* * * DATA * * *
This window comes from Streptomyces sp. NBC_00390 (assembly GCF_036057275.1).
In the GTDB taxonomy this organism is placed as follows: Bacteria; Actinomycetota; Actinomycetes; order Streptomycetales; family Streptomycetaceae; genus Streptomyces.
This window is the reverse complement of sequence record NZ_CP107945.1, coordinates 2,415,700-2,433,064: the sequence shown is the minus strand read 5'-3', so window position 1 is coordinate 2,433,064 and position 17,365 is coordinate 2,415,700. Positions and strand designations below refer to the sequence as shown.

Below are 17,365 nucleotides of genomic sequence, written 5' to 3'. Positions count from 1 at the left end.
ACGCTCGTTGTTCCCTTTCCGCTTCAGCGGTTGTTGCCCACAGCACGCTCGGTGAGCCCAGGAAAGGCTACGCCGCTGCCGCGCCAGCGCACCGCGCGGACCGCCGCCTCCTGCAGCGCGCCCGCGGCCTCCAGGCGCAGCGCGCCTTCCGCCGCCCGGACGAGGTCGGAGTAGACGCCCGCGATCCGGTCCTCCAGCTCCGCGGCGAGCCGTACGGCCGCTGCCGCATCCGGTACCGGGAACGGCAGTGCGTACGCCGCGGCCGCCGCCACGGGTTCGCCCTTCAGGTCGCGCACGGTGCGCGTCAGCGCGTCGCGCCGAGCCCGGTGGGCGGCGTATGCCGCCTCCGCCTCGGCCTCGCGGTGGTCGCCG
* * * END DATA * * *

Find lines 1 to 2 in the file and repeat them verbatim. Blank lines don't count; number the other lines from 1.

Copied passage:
This window comes from Streptomyces sp. NBC_00390 (assembly GCF_036057275.1).
In the GTDB taxonomy this organism is placed as follows: Bacteria; Actinomycetota; Actinomycetes; order Streptomycetales; family Streptomycetaceae; genus Streptomyces.